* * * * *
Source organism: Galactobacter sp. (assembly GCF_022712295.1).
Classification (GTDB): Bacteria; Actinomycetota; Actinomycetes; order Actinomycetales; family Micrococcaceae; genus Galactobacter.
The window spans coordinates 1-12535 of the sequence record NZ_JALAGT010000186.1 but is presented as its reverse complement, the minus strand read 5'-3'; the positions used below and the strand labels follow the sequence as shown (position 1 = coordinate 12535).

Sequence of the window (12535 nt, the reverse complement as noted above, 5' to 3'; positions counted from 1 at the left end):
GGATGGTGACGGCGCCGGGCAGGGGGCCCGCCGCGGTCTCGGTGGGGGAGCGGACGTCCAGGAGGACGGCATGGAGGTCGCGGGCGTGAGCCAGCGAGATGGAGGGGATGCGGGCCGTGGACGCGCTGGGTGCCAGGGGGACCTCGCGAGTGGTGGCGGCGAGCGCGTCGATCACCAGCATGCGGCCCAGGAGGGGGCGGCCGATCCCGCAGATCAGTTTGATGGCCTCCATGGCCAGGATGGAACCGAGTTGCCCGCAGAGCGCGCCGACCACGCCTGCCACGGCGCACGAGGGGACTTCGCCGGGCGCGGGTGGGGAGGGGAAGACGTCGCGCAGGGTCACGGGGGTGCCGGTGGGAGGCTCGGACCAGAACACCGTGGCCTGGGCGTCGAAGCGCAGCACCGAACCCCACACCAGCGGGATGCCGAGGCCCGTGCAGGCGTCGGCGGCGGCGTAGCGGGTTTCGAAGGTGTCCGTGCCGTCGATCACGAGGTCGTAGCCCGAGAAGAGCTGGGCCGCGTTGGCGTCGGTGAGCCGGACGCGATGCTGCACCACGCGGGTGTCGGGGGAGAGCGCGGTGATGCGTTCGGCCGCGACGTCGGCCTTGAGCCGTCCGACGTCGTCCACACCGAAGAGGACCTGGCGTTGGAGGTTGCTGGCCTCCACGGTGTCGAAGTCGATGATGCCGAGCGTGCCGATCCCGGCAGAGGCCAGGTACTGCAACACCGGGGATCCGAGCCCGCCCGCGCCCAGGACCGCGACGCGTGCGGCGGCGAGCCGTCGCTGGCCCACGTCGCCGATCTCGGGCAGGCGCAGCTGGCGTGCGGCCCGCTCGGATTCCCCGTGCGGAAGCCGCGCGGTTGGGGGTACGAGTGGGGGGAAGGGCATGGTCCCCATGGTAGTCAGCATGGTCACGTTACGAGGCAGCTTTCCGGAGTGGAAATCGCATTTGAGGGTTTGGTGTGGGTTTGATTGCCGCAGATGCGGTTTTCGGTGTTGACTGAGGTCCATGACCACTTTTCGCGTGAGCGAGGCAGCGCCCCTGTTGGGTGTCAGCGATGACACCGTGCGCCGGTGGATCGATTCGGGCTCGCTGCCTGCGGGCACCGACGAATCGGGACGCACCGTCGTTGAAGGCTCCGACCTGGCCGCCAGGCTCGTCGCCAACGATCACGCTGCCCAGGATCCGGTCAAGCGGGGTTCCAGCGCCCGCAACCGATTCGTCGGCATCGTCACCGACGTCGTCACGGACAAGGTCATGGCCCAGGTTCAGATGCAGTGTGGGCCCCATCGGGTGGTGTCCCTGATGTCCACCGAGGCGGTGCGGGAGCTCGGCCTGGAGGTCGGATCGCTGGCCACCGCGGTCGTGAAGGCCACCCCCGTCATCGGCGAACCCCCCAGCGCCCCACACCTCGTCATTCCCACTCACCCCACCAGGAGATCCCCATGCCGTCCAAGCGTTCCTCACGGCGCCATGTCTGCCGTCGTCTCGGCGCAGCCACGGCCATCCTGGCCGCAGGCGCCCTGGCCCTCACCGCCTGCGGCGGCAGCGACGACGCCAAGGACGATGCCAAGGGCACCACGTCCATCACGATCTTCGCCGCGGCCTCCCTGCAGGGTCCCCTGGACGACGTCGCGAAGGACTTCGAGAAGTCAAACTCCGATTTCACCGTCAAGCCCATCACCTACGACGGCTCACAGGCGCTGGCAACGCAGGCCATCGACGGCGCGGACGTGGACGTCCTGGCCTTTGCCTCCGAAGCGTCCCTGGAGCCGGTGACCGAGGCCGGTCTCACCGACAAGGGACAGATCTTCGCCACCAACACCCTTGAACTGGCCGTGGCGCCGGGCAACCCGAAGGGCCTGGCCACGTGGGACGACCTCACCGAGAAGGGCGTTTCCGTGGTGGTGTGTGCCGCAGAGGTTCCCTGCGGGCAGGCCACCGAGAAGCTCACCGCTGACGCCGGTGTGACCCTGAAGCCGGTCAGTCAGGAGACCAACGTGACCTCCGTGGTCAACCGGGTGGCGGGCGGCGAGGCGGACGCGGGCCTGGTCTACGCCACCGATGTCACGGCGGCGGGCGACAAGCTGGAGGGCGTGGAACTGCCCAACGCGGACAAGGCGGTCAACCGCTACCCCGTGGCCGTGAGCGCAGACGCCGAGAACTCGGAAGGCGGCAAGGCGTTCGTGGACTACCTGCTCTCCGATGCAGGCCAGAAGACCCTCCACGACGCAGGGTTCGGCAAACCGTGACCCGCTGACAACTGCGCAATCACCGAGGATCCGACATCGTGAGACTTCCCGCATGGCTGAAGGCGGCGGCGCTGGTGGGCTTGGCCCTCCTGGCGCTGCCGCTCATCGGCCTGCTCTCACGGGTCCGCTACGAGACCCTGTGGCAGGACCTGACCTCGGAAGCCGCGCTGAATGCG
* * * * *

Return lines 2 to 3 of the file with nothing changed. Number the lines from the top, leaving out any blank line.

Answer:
Classification (GTDB): Bacteria; Actinomycetota; Actinomycetes; order Actinomycetales; family Micrococcaceae; genus Galactobacter.
The window spans coordinates 1-12535 of the sequence record NZ_JALAGT010000186.1 but is presented as its reverse complement, the minus strand read 5'-3'; the positions used below and the strand labels follow the sequence as shown (position 1 = coordinate 12535).